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“What the future has in store no one ever knows before.
Yet we would all like the right to find the key to success”

- Tomorrow is My Turn, by Nina Simone

Tomorrow is My Turn is a leadership program that supports the career development of an emerging Victorian female* jazz leader (including vocalists and instrumentalists), while championing diversity in leadership amongst middle-late secondary school students across Victoria.

The successful applicant is an artist who is already on the path to creative leadership in the jazz sector, and who displays exemplary musicianship and leadership potential.

 

MIJF is excited to announce that the leader of the inaugural Tomorrow is My Turn program is bassist, teacher and mentor

Claire Cross

'I’m thrilled to lead Tomorrow is My Turn with MIJF in its first year. As a performer and educator I really believe that young musicians need to see a place for themselves on the stage and in the music community – they need to see women leading bands, owning the stage, and setting the agenda.

I hope that seeing what a career in music looks like will inspire more young musicians to forge their own, and encountering female leaders in music will encourage them to be one’
said Claire on being selected.

Claire is an exciting and versatile performer and a passionate advocate for women’s place in the music community. Since graduating with an Honours Degree in Jazz Performance and Composition from Monash University in 2014, Claire has worked to establish herself as a respected practising artist and educator. She currently runs YoWo music – a performance program for young women and GNC youth in high schools – which she co-founded with Lena Douglas in 2015. YoWo strives to empower its participants to pursue a career in music and contribute positively towards gender equality in the music scene.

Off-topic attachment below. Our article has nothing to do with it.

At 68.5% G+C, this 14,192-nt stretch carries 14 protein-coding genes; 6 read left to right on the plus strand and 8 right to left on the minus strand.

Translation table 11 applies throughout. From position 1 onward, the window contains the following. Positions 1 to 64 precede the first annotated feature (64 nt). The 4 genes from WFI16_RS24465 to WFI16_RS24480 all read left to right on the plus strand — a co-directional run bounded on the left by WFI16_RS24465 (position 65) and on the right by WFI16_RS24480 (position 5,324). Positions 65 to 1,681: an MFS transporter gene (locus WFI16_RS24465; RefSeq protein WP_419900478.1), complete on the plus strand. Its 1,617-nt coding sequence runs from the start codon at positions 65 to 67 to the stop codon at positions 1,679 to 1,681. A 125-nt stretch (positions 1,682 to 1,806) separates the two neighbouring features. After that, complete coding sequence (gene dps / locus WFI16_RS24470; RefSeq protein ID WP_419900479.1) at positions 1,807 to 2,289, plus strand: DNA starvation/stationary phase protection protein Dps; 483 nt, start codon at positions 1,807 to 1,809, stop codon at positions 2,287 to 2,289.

In addition to leading a number of exciting projects and ensembles, Claire also works as a with range of exciting artists including SPIRE Ensemble (performing with the likes of Kate Cebrano, Thando, Kylie Audlist and many others), Gary Pinto and the dynamic folk-rock duo ‘Oh Pep!’. She has graced the stage at Melbourne Women’s International Jazz Festival, the End of the Line Festival, Stonnington Jazz Festival  and Melbourne Music week, and venues from Bennett’s Lane Jazz Club to Melbourne Recital Centre.  

Claire recorded and released her first album, Next, as the ban leader with The SURFACE Project in 2015 and toured the east coast of Australia alongside Tom Baron & Diego Villalta in 2016. She is heading back into the studio to work with Myles Mumford to create her upcoming album, Moving Targets, which will focus on her most recent jazz compositions.

Program Details

Tomorrow is My Turn will:

  • Provide leadership, remuneration and professional development opportunities for an emerging jazz leader
  • Showcase aspirational and relatable role models during a key development stage for young musicians – “if you can see it you can be it”
  • Encourage increased participation in jazz by young students, particularly women, and encourage greater long-term intake rates into tertiary courses and the sector itself
  • Mainstream female creative leaders among the next generation
  • Raise awareness of the gender diversity issue in music, and its contributing factors, in order to spark new ideas to create a diverse future for jazz in Australia.

Claire will receive:

  • $5,000 cash prize
  • A Career Development package valued at $5,000
  • Regional and metropolitan touring engagements
  • A performance at 2019 Melbourne International Jazz Festival, plus ticketing package and networking opportunities.

Help us to deliver Tomorrow is my turn

MIJF is asking for your support to deliver this important new program. This an opportunity to promote positive social change, address a long-term need and play a part in supporting the next generation of jazz musicians in Australia.